Obviously, Curtis could buy the place. But he was just there talk about Before I Self-Destruct, his new album, as part of BET’s continuing Food For Thought: Conversations With… series. (The first installment, talking to artist / entrepreneur Jay-Z, aired in September, and, like this one, also features Hot 97 NY on-air personality Angie Martinez and sportswriter Stephen A. Smith engaging the artist.)
The recession is affecting all of us, for sure. Leave it to reduced baller Slim Thug and Jon Stewart’s The Daily Show, though, to uncover the ways that rappers are, purportedly, most being affected: With fewer platinum front purchases, dinners at strip clubs, and a diminished quality in “video hos.”
Random thought I had today: With the King of Pop’s death in June, the price of superstar conceptual artist Jeff Koons‘ famed 1988 sculpture, Michael Jackson and Bubbles, above, must be rocketing in value. (Made in an edition of three, plus an artist’s proof, one of the life-sized, 42 in. x 70 1/2 in. x 32 1/2 in. porcelain tchotchkes sold at auction for $5.6 million in 2001.)
Indeed, legendary art dealer Larry Gagosian, who reps Koons, right, told The New York Times back in July that if one of the creations
was to come up for sale now, it could make more than $20 million. “And that’s conservative,” he added.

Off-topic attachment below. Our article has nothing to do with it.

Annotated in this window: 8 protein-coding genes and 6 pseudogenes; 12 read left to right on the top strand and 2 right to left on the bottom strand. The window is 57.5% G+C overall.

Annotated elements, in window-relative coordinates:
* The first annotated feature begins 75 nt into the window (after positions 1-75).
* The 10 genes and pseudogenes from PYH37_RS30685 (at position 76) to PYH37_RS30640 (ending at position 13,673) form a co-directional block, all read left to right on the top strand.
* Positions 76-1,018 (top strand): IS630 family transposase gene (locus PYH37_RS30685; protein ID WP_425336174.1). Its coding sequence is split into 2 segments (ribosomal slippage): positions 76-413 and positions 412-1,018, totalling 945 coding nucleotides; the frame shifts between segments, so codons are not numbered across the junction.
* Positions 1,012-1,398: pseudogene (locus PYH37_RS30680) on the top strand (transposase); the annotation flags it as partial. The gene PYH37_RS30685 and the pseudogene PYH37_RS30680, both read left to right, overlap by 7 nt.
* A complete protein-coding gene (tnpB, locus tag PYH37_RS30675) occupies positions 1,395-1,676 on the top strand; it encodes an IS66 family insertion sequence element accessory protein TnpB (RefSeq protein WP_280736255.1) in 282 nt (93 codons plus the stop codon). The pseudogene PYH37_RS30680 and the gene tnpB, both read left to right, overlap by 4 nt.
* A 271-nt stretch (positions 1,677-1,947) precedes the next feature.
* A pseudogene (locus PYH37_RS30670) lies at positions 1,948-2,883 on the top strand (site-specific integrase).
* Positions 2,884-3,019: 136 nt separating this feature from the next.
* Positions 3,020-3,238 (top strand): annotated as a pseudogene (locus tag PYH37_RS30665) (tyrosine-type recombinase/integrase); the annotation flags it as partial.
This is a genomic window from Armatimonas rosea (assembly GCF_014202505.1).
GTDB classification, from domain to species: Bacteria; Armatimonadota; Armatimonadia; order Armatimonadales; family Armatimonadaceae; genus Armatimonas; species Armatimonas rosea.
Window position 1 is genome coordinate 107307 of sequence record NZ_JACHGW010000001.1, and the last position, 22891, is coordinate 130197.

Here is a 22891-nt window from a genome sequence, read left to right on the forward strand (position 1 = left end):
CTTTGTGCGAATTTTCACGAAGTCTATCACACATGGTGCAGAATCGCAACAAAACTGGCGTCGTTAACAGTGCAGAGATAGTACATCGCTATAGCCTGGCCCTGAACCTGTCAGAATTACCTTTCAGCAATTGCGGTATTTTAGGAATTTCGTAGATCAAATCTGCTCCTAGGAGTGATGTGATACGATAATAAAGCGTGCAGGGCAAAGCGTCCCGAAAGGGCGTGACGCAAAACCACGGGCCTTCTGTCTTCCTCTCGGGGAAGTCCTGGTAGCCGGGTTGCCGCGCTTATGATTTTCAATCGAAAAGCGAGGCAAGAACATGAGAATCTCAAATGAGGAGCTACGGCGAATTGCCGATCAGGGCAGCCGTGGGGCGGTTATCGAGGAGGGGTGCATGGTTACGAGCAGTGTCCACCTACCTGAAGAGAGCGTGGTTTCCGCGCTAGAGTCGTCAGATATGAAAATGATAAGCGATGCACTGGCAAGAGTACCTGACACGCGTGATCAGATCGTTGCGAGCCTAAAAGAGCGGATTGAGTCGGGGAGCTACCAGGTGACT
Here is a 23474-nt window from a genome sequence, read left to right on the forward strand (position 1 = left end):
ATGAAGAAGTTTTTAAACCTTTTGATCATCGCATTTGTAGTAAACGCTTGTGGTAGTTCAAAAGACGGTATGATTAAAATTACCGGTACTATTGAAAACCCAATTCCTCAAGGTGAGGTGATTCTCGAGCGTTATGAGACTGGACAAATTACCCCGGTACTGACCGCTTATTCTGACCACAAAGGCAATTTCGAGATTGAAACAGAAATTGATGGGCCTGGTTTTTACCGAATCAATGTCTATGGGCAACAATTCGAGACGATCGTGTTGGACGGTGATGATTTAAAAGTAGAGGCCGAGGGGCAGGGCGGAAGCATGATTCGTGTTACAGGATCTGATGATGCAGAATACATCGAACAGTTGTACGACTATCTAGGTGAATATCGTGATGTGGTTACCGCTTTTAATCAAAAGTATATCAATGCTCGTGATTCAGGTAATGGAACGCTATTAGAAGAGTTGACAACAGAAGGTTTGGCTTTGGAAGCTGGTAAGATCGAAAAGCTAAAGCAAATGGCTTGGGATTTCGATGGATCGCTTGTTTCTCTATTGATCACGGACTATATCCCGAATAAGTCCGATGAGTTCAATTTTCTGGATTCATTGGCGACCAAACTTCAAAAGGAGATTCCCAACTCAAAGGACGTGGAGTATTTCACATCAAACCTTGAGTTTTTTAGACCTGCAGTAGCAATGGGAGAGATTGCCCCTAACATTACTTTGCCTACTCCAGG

The most interesting fact about a crappy economy is that it often compels people to finally take chances on long-cherished job dreams. In other words, once it becomes clear that, work-wise, nothing is promised, many people figure, “Why not? What have I got to lose?”
Eventually, I realized that my salary wasn’t worth the emotional price I was paying for it. My compensation package was standing in the way of true success, which for me meant doing work that was meaningful and made me happy.
Pamela’s the guest, today, in this repeat edition of my WBAI-NY / 99.5 FM radio show, NONFICTION, this afternoon, Friday, September 5, 2 pm ET.
You can hear her talk about how she made her great escape by tuning in at 2 pm. If you’re outside of the New York tri-state, check out our stream on the web. If you miss the live show, dig into our archives for up to 90 days after broadcast.
Stick a knife in it, they’re done:
Jay-Z unknowingly celebrates VIBE’s last Juice issue, September 2008
When I went upstairs yesterday, to the 21st fl. of 120 Wall St., and the offices of VIBE Media Group, I first noticed the seated retirees at the door. I suspected, and it was later confirmed, that they were security, sent by the company’s owners to maintain the premises as the magazine’s personnel began packing up their professional lives.
You’ve gotta be giving somebody massively hot, amazing sex to make them even think about wanting to pick up your underwear, and if they look like the numbers here, right, I’m guessing your lovin’ ain’t that good, bud.
Shomer-Tec, long-time retailers of tools for law enforcement, probably agrees. That’s why they decided that a pair of untidy whiteys might be the world’s best place to stash some cash.